Breakdown of oil consumption by sector

(Published October 7, 2015)

It is widely known that crude oil has many applications – in industrial, energy, and chemical products, in agriculture, for shipping and for personal and business travels, to name a few. Some sectors, however, demonstrate unquenchable thirst for petroleum. Transportation is the most notable example. The growth of crude oil demand for transport needs has been spectacular in the past 40 years. From 1973 to 2012, the sector increased its oil consumption from 1022 to 2326 million tons of oil equivalent (mtoe) on an annual basis, i.e. it more than doubled its demand.

The following charts illustrate visually the significance of transportation to crude oil markets. Data reflect consumption patterns as reported by the International Energy Agency’s Key World Energy Statistics 2014.

In these graphs, transport includes aviation, navigation, road and railroad traffic, and pipeline transport, as per IEA definitions. Industry covers everything from processing of metals and minerals to production of chemicals and machinery to production of paper, food and textile. Finally, the ‘Non-energy’ category refers to oil which is used in various sectors as a raw input for production rather than as fuel (e.g. manufacturing of plastic goods).

Oil demand in the transport sector experienced annual average growth of 33.4 mtoe between 1973 and 2012. Naturally, this is related to the increased use of transport vehicles such as passenger cars and airplanes. Conversely, oil consumption in industry dropped from 448 mtoe to 310 mtoe during the same period, i.e. by 3.5 mtoe on an annual basis.

Therefore, it is easy to explain how cyclical consumer behavior works its way to crude oil markets. For example, seasonal patterns in the northern hemisphere (where the majority of population lives) affect fuel demand and oil prices. Gasoline demand is usually higher during the summer driving season, while wintertime demand for diesel increases because it is often used for heating.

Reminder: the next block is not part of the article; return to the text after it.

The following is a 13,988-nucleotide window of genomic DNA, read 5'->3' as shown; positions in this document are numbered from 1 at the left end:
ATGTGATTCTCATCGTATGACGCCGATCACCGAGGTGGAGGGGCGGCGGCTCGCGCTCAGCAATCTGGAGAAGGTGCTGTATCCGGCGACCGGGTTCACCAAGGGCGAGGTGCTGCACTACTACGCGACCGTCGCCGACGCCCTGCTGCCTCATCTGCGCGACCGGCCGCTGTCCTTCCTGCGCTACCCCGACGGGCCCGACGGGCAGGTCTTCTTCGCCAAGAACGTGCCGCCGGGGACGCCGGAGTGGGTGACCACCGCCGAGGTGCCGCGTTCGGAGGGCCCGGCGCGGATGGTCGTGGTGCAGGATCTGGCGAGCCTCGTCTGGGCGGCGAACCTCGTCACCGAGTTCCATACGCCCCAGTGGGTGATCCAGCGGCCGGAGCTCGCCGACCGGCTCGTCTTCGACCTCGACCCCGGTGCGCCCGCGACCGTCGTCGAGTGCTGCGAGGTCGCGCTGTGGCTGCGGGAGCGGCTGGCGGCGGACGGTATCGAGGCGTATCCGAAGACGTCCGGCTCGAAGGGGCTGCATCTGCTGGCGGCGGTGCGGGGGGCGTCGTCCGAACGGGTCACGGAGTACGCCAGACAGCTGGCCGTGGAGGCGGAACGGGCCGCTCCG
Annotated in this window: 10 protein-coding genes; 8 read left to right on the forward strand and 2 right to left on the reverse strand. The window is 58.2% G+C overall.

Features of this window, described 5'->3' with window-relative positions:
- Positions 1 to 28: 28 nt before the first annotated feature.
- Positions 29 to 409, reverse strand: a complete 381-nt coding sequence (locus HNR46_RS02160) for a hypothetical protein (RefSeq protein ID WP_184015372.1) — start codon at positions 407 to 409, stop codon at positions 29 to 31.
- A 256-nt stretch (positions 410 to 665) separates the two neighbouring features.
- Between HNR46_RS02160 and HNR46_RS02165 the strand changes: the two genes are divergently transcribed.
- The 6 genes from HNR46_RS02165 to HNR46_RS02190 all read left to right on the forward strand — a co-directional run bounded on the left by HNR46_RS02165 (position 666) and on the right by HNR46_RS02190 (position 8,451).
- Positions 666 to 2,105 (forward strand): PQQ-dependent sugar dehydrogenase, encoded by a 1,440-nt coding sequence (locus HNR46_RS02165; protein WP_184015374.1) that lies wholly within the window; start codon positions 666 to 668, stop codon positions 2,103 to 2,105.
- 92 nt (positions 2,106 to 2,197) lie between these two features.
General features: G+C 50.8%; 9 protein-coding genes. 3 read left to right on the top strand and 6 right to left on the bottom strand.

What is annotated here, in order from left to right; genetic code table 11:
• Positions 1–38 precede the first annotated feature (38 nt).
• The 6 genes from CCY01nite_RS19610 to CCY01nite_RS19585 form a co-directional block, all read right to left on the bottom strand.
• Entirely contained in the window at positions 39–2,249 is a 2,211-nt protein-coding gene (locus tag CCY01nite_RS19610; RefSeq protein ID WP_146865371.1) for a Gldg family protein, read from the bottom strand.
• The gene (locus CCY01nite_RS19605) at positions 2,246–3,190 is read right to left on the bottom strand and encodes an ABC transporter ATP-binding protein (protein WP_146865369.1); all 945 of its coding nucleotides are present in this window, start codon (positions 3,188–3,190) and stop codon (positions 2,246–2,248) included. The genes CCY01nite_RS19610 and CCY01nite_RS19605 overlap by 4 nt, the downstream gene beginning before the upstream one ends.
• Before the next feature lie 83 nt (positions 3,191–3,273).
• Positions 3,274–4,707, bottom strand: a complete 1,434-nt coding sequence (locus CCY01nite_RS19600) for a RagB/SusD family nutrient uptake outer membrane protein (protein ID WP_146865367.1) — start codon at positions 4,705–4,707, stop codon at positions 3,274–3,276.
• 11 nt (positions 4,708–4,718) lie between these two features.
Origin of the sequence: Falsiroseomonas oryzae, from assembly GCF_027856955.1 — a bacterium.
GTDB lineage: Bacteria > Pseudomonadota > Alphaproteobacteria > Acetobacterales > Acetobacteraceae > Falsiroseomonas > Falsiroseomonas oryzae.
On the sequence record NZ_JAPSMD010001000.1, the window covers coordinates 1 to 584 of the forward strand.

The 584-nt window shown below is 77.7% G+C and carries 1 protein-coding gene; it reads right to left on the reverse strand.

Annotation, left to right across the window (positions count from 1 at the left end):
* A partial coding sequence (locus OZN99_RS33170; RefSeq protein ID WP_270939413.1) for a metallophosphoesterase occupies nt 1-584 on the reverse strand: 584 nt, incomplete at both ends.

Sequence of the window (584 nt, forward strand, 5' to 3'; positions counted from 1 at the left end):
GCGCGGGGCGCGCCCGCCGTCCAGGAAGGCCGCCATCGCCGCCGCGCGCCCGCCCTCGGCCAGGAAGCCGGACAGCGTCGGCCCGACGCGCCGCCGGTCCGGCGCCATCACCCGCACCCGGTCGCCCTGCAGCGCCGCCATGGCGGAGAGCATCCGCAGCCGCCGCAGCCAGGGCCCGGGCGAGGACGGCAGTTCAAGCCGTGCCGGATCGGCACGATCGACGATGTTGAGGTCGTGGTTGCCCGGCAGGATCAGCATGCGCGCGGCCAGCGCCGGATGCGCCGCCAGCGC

In industry, and in power generation in particular, oil was partly replaced by coal. IEA data show that in 2012 the share of industry in the world’s total coal consumption was around 80 percent, up from 56.6 percent in 1973. In absolute numbers, global industry consumed 727 mtoe of coal in 2012, i.e. approximately double the 1973 level. Data from BP, the oil major, confirm that the rise of coal, natural gas and nuclear in power generation is one of the reasons behind the relative decline of oil for industrial use.

Why do we care about these shifts in consumption? The importance of transport as the largest consumer of crude oil demonstrates how globalized, mobile, and connected modern society has become. For decades, the United States, the world’s largest car market and also the largest gasoline consumer (around 40% of global gasoline demand), has enjoyed a growing fleet of passenger and commercial vehicles reflecting the so called American car culture.

From 1975 to 2012 (roughly the same period as the one covered by the IEA data on oil demand), the number of road vehicles increased from 137.9 million to 253.6 million, according to information from the US Bureau of Federal Statistics. These figures account for passenger cars, light duty vehicles, trucks, motorcycles and buses. In other words, it’s not surprising that the global oil demand shifted towards transport use. Having such facts in mind can help us appreciate the importance of data on crude oil and retail fuel markets; information on fuel prices around the world has become a necessity.

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Countries with highest supply and demand for gasoline

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